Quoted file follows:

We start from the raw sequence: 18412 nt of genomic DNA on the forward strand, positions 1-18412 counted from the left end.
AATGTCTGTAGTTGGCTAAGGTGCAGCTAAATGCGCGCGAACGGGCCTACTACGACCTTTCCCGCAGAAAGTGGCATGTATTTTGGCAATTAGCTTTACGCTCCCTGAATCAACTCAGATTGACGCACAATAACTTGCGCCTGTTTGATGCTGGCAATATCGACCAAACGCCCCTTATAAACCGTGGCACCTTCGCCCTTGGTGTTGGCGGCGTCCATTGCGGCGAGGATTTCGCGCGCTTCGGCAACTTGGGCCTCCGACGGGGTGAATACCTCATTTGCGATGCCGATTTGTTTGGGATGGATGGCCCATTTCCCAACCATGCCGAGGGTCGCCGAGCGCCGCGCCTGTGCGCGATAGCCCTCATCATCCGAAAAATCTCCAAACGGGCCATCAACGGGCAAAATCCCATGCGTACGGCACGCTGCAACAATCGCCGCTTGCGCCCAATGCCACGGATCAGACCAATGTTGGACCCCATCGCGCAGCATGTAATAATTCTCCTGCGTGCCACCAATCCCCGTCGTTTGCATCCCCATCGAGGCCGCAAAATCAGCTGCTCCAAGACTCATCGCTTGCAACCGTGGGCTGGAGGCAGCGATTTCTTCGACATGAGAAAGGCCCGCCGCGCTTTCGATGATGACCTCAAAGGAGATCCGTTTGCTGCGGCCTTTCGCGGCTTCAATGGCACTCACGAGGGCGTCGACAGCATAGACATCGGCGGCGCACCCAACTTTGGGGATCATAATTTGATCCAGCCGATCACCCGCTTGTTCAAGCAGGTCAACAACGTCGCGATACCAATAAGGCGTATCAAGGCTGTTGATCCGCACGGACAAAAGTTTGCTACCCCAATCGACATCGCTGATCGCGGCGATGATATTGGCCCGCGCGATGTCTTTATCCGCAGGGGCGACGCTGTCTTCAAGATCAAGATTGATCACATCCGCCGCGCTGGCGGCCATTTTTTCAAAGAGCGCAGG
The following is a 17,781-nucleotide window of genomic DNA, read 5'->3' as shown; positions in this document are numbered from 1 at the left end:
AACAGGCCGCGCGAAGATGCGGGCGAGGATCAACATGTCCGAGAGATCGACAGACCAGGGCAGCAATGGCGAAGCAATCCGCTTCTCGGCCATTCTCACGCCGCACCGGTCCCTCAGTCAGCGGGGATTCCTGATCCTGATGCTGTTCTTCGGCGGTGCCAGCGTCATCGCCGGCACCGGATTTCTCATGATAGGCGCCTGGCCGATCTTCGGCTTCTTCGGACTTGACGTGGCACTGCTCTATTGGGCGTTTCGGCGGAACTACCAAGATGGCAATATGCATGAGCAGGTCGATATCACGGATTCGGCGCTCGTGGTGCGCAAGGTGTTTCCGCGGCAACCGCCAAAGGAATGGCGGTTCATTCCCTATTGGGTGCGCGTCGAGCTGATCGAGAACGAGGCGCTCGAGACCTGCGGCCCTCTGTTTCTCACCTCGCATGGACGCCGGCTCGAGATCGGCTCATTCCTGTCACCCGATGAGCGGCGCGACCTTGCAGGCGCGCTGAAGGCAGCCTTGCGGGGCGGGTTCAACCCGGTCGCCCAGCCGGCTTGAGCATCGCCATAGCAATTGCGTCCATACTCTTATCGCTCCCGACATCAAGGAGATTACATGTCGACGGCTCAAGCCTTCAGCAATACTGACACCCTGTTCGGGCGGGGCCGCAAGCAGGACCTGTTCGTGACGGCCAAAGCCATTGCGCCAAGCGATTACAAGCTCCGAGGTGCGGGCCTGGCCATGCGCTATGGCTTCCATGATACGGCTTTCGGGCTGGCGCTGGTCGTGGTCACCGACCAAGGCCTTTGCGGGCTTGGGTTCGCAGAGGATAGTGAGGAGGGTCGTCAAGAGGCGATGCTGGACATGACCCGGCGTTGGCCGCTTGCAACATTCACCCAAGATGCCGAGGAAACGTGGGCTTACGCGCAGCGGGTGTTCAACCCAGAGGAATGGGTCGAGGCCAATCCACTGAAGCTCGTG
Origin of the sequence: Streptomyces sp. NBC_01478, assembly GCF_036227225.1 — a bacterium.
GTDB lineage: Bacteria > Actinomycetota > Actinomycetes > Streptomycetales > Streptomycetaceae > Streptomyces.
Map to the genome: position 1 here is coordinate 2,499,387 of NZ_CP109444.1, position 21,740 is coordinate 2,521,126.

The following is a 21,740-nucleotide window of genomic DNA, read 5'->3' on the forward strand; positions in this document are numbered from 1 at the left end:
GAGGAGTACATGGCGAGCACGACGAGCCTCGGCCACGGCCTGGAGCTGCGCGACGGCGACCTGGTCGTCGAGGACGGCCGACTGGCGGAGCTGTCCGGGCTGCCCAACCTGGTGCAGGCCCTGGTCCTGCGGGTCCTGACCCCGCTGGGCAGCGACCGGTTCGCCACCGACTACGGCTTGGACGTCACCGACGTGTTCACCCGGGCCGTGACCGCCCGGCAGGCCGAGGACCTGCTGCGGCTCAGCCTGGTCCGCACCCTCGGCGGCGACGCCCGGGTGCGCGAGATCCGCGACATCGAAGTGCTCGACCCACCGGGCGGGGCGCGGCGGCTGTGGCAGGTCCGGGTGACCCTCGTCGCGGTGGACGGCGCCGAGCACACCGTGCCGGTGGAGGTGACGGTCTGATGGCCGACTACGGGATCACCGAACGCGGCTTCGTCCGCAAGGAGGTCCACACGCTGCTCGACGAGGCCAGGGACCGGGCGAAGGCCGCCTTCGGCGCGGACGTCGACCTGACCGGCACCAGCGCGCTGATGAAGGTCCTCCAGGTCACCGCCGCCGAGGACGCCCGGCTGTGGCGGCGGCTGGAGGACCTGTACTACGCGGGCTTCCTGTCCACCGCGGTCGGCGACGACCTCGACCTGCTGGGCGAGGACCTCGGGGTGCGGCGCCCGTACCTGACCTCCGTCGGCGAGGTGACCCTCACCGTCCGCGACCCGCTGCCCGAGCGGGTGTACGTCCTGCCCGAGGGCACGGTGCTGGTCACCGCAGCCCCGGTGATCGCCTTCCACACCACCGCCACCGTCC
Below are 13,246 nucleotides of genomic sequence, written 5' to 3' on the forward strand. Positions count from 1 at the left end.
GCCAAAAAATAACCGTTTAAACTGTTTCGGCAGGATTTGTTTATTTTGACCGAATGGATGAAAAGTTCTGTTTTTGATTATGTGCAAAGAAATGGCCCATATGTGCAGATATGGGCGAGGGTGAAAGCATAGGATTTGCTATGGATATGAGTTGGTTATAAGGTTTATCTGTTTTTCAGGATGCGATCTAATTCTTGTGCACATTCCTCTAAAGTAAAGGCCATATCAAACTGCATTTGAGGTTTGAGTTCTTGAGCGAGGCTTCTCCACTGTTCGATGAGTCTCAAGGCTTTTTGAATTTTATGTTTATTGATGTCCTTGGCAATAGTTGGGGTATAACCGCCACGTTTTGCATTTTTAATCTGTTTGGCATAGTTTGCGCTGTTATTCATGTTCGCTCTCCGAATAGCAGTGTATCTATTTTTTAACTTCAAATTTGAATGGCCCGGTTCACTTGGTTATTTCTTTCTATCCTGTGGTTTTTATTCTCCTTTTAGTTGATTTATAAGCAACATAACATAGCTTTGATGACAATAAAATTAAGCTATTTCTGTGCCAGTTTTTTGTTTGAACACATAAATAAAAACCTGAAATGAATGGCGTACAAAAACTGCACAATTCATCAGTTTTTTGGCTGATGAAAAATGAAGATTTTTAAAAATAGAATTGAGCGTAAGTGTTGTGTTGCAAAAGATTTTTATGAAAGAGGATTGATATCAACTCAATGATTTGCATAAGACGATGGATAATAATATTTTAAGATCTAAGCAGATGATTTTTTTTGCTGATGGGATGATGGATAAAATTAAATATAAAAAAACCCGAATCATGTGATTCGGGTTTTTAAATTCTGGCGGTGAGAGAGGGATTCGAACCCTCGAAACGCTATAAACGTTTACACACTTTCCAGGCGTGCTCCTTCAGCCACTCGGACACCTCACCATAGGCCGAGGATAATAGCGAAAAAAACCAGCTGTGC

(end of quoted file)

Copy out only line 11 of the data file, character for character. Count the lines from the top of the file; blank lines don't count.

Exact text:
GCCAAAAAATAACCGTTTAAACTGTTTCGGCAGGATTTGTTTATTTTGACCGAATGGATGAAAAGTTCTGTTTTTGATTATGTGCAAAGAAATGGCCCATATGTGCAGATATGGGCGAGGGTGAAAGCATAGGATTTGCTATGGATATGAGTTGGTTATAAGGTTTATCTGTTTTTCAGGATGCGATCTAATTCTTGTGCACATTCCTCTAAAGTAAAGGCCATATCAAACTGCATTTGAGGTTTGAGTTCTTGAGCGAGGCTTCTCCACTGTTCGATGAGTCTCAAGGCTTTTTGAATTTTATGTTTATTGATGTCCTTGGCAATAGTTGGGGTATAACCGCCACGTTTTGCATTTTTAATCTGTTTGGCATAGTTTGCGCTGTTATTCATGTTCGCTCTCCGAATAGCAGTGTATCTATTTTTTAACTTCAAATTTGAATGGCCCGGTTCACTTGGTTATTTCTTTCTATCCTGTGGTTTTTATTCTCCTTTTAGTTGATTTATAAGCAACATAACATAGCTTTGATGACAATAAAATTAAGCTATTTCTGTGCCAGTTTTTTGTTTGAACACATAAATAAAAACCTGAAATGAATGGCGTACAAAAACTGCACAATTCATCAGTTTTTTGGCTGATGAAAAATGAAGATTTTTAAAAATAGAATTGAGCGTAAGTGTTGTGTTGCAAAAGATTTTTATGAAAGAGGATTGATATCAACTCAATGATTTGCATAAGACGATGGATAATAATATTTTAAGATCTAAGCAGATGATTTTTTTTGCTGATGGGATGATGGATAAAATTAAATATAAAAAAACCCGAATCATGTGATTCGGGTTTTTAAATTCTGGCGGTGAGAGAGGGATTCGAACCCTCGAAACGCTATAAACGTTTACACACTTTCCAGGCGTGCTCCTTCAGCCACTCGGACACCTCACCATAGGCCGAGGATAATAGCGAAAAAAACCAGCTGTGC